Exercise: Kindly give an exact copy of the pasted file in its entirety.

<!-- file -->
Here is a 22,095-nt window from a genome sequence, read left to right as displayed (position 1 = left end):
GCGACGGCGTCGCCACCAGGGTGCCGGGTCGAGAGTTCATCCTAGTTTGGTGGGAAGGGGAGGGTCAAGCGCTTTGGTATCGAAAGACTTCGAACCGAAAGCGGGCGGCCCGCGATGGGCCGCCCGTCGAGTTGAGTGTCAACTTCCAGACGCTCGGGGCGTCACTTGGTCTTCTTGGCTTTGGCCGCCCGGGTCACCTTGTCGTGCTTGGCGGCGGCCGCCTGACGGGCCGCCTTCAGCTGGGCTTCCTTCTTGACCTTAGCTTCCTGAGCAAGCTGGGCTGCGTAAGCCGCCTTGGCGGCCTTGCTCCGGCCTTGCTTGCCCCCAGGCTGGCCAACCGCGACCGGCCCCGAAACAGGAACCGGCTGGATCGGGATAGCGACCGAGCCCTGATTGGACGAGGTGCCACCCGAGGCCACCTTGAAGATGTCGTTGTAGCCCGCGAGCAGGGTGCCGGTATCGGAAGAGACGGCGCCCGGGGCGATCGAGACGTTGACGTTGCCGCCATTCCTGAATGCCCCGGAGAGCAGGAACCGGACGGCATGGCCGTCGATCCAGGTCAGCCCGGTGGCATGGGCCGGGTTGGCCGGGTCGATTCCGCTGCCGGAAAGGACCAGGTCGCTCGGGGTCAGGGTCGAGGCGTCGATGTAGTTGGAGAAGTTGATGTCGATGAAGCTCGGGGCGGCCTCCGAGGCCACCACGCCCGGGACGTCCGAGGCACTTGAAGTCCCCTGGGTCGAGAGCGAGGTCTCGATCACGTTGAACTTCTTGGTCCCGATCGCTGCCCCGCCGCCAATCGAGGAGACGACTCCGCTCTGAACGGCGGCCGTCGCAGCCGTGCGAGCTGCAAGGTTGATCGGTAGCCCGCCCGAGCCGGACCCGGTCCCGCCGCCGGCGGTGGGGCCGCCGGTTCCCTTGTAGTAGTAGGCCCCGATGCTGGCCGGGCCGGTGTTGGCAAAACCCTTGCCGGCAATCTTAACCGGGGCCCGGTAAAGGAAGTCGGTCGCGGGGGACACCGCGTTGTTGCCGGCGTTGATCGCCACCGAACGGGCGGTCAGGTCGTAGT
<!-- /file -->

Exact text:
Here is a 22,095-nt window from a genome sequence, read left to right as displayed (position 1 = left end):
GCGACGGCGTCGCCACCAGGGTGCCGGGTCGAGAGTTCATCCTAGTTTGGTGGGAAGGGGAGGGTCAAGCGCTTTGGTATCGAAAGACTTCGAACCGAAAGCGGGCGGCCCGCGATGGGCCGCCCGTCGAGTTGAGTGTCAACTTCCAGACGCTCGGGGCGTCACTTGGTCTTCTTGGCTTTGGCCGCCCGGGTCACCTTGTCGTGCTTGGCGGCGGCCGCCTGACGGGCCGCCTTCAGCTGGGCTTCCTTCTTGACCTTAGCTTCCTGAGCAAGCTGGGCTGCGTAAGCCGCCTTGGCGGCCTTGCTCCGGCCTTGCTTGCCCCCAGGCTGGCCAACCGCGACCGGCCCCGAAACAGGAACCGGCTGGATCGGGATAGCGACCGAGCCCTGATTGGACGAGGTGCCACCCGAGGCCACCTTGAAGATGTCGTTGTAGCCCGCGAGCAGGGTGCCGGTATCGGAAGAGACGGCGCCCGGGGCGATCGAGACGTTGACGTTGCCGCCATTCCTGAATGCCCCGGAGAGCAGGAACCGGACGGCATGGCCGTCGATCCAGGTCAGCCCGGTGGCATGGGCCGGGTTGGCCGGGTCGATTCCGCTGCCGGAAAGGACCAGGTCGCTCGGGGTCAGGGTCGAGGCGTCGATGTAGTTGGAGAAGTTGATGTCGATGAAGCTCGGGGCGGCCTCCGAGGCCACCACGCCCGGGACGTCCGAGGCACTTGAAGTCCCCTGGGTCGAGAGCGAGGTCTCGATCACGTTGAACTTCTTGGTCCCGATCGCTGCCCCGCCGCCAATCGAGGAGACGACTCCGCTCTGAACGGCGGCCGTCGCAGCCGTGCGAGCTGCAAGGTTGATCGGTAGCCCGCCCGAGCCGGACCCGGTCCCGCCGCCGGCGGTGGGGCCGCCGGTTCCCTTGTAGTAGTAGGCCCCGATGCTGGCCGGGCCGGTGTTGGCAAAACCCTTGCCGGCAATCTTAACCGGGGCCCGGTAAAGGAAGTCGGTCGCGGGGGACACCGCGTTGTTGCCGGCGTTGATCGCCACCGAACGGGCGGTCAGGTCGTAGT